Thus, preservatives are important to prevent the growth of unwanted fungi or bacterial species. So how can the growth of unwanted bacteria be prevented without decimating the probiotic bacteria? In addition, bacteria multiply strongly and quickly. How to control the amount of wanted bacteria?
Also, the microbiome of each person is as unique as their fingerprint, so probiotic skin care should be individually tailored to each person. Your microbiome is a delicate balance of microorganisms, so it is not possible to recommend the same probiotic composition for everyone.
Probiotic skin care for acne
Acne is one of the most common skin diseases and is caused by a complex combination of causes such as excessive production of sebum in the skin or colonization by the bacterium Propionibacterium acnes. One thing is certain: the skin microbiota of people with acne differs from people without acne.
Many topical treatments for acne are severely irritating to the skin and can compromise the skin barrier and cause dryness or irritation. Probiotic skincare could be an effective solution to treating acne, working with the microbiome rather than against it.
Research is optimistic because it is known that topical application of, for example, lactic acid bacteria can increase the production of ceramides. Some ceramides are antimicrobial against P. acnes and are anti-inflammatory.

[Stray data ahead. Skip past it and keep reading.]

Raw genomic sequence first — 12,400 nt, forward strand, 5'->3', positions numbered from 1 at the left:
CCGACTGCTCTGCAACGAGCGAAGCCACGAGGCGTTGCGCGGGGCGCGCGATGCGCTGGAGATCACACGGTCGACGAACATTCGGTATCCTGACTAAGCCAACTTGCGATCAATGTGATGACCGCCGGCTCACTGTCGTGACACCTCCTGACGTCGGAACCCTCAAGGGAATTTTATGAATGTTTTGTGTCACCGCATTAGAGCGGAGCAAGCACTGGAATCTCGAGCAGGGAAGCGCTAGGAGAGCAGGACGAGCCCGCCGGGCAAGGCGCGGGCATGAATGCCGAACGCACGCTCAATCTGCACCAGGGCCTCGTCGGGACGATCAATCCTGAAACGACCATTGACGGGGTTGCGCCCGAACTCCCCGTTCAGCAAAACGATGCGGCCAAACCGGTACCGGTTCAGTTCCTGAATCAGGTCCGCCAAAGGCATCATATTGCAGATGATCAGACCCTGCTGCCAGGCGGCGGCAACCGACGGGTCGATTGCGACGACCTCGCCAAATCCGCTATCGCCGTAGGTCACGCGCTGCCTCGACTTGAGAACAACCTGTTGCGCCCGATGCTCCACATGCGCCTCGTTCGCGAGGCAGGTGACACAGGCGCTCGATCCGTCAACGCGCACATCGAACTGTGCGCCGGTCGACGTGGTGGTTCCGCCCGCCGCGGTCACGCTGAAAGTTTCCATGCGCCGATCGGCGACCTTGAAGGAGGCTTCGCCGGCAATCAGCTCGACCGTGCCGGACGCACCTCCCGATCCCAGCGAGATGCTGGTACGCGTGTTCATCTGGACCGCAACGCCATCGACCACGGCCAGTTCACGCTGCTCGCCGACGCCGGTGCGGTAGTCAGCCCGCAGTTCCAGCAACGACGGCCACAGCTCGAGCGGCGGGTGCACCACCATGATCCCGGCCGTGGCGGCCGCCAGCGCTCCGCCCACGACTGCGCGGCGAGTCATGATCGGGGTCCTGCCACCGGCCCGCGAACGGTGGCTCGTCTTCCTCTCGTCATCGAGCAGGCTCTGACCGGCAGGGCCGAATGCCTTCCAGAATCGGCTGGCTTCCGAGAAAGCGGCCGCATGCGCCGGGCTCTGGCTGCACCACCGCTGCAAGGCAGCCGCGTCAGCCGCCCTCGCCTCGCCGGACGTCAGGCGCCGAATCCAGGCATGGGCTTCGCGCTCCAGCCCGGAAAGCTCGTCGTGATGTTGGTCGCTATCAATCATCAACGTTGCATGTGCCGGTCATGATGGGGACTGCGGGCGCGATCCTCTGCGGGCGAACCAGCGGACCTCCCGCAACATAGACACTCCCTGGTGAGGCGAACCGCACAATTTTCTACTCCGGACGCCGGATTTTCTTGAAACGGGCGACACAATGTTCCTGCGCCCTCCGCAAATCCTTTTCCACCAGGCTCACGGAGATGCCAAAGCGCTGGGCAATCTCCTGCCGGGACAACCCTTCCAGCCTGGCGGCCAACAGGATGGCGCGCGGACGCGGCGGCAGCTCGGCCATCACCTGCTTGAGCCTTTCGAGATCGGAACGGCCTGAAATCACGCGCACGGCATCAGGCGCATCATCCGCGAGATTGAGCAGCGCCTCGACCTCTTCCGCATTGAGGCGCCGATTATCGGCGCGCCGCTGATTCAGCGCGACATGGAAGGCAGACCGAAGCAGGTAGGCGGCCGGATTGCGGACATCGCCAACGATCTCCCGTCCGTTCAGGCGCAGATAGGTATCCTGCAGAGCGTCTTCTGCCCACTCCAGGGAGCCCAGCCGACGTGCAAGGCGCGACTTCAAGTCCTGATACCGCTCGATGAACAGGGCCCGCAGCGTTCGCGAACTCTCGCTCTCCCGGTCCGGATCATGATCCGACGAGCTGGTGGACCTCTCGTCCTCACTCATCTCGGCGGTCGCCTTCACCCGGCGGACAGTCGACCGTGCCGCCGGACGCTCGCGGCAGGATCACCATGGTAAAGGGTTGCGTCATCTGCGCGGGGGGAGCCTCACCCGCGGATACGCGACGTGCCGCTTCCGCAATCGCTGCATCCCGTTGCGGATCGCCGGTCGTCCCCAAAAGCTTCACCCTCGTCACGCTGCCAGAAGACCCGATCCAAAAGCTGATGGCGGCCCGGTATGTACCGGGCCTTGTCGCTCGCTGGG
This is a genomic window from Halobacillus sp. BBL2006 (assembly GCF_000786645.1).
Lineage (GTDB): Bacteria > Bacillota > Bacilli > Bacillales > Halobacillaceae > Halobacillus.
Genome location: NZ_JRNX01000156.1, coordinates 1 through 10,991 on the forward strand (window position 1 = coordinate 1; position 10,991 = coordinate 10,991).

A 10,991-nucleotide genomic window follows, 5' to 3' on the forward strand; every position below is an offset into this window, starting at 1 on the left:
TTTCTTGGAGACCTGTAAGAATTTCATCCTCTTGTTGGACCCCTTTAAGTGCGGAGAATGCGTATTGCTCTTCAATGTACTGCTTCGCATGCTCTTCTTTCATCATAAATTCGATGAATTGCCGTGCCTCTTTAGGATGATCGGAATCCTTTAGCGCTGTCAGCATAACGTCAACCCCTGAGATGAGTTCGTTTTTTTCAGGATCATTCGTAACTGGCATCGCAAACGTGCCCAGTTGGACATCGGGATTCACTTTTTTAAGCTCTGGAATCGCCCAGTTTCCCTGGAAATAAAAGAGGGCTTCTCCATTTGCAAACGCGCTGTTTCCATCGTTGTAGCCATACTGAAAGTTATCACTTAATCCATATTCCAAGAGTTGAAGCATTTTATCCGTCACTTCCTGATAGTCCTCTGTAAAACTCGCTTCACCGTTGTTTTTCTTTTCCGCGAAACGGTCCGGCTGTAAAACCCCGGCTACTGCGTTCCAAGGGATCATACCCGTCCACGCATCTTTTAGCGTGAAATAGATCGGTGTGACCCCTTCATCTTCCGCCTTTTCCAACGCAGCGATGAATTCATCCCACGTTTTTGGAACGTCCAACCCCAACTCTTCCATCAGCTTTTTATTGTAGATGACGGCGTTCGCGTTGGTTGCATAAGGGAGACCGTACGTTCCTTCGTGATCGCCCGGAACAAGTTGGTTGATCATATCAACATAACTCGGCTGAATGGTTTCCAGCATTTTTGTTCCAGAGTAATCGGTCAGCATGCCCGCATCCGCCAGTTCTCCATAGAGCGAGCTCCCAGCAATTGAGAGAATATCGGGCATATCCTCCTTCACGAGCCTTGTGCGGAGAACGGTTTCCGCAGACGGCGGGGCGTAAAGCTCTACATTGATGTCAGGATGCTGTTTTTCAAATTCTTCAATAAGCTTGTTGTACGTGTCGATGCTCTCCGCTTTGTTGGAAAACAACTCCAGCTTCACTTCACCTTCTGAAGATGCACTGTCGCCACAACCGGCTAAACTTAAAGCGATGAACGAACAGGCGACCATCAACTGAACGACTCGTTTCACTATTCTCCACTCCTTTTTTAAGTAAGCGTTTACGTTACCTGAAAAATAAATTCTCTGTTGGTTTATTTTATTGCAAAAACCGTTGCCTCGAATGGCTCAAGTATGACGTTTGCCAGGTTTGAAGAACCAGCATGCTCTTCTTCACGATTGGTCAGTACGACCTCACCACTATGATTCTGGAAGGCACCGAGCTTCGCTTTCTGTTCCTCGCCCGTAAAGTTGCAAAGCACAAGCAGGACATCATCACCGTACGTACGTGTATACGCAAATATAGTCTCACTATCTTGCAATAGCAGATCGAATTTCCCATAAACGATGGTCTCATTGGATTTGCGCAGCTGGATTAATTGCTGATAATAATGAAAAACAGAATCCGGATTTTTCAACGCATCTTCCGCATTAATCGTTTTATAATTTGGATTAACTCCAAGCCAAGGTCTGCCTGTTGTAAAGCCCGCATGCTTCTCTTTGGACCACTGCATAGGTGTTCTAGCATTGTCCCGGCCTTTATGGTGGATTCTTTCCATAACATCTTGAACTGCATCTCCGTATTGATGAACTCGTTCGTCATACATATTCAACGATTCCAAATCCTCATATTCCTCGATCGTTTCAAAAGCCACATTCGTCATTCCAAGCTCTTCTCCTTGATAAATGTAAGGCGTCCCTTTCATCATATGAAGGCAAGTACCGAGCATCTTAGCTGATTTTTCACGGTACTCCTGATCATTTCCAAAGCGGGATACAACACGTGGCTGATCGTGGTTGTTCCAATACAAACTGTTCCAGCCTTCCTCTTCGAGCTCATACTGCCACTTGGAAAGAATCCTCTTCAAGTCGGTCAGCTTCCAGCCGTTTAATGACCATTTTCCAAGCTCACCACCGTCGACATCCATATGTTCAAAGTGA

Other possible benefits of probiotics in skin care
There is a great need for research into our skin microbiome and how probiotic skin care can influence skin diseases. However, the area is showing more and more promise. Studies have already shown that probiotic skin care can act as a protective shield, protecting the skin from environmental influences and strengthening the skin barrier. It can relieve oxidative stress on the skin and thus slow down the skin aging process.
Prebiotic and postbiotic skin care
Prebiotic ingredients strengthen and feed the bacteria already present on your skin. In your skin care you will find prebiotics in the form of ingredients like xylitol, rhamnose and fructo-oligosaccharides. Glucomannan is a particularly interesting prebiotic because of the way it works with a wide range of probiotics to help control acne.